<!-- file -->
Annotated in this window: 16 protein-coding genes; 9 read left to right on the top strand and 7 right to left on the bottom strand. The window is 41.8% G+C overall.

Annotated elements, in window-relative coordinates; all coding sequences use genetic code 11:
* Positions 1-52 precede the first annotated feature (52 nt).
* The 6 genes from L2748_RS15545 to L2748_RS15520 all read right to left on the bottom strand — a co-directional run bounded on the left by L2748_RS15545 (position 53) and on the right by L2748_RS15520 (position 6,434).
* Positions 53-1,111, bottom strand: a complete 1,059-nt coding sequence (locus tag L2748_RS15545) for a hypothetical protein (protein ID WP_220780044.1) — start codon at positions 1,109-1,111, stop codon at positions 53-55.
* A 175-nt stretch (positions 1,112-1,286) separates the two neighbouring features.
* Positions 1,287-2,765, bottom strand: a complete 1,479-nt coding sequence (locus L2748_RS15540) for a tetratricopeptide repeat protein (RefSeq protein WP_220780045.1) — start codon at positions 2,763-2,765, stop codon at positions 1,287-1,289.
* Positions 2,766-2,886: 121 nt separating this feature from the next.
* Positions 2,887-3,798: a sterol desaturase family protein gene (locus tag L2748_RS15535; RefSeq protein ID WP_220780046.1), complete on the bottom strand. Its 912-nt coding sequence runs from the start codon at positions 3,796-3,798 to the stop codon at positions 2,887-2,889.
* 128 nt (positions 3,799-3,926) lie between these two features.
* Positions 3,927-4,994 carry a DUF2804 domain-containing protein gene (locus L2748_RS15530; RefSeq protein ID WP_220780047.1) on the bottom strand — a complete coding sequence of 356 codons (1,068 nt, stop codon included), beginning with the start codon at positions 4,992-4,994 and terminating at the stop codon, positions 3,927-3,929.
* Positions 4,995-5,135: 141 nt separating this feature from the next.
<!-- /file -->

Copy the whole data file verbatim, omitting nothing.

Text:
Annotated in this window: 16 protein-coding genes; 9 read left to right on the top strand and 7 right to left on the bottom strand. The window is 41.8% G+C overall.

Annotated elements, in window-relative coordinates; all coding sequences use genetic code 11:
* Positions 1-52 precede the first annotated feature (52 nt).
* The 6 genes from L2748_RS15545 to L2748_RS15520 all read right to left on the bottom strand — a co-directional run bounded on the left by L2748_RS15545 (position 53) and on the right by L2748_RS15520 (position 6,434).
* Positions 53-1,111, bottom strand: a complete 1,059-nt coding sequence (locus tag L2748_RS15545) for a hypothetical protein (protein ID WP_220780044.1) — start codon at positions 1,109-1,111, stop codon at positions 53-55.
* A 175-nt stretch (positions 1,112-1,286) separates the two neighbouring features.
* Positions 1,287-2,765, bottom strand: a complete 1,479-nt coding sequence (locus L2748_RS15540) for a tetratricopeptide repeat protein (RefSeq protein WP_220780045.1) — start codon at positions 2,763-2,765, stop codon at positions 1,287-1,289.
* Positions 2,766-2,886: 121 nt separating this feature from the next.
* Positions 2,887-3,798: a sterol desaturase family protein gene (locus tag L2748_RS15535; RefSeq protein ID WP_220780046.1), complete on the bottom strand. Its 912-nt coding sequence runs from the start codon at positions 3,796-3,798 to the stop codon at positions 2,887-2,889.
* 128 nt (positions 3,799-3,926) lie between these two features.
* Positions 3,927-4,994 carry a DUF2804 domain-containing protein gene (locus L2748_RS15530; RefSeq protein ID WP_220780047.1) on the bottom strand — a complete coding sequence of 356 codons (1,068 nt, stop codon included), beginning with the start codon at positions 4,992-4,994 and terminating at the stop codon, positions 3,927-3,929.
* Positions 4,995-5,135: 141 nt separating this feature from the next.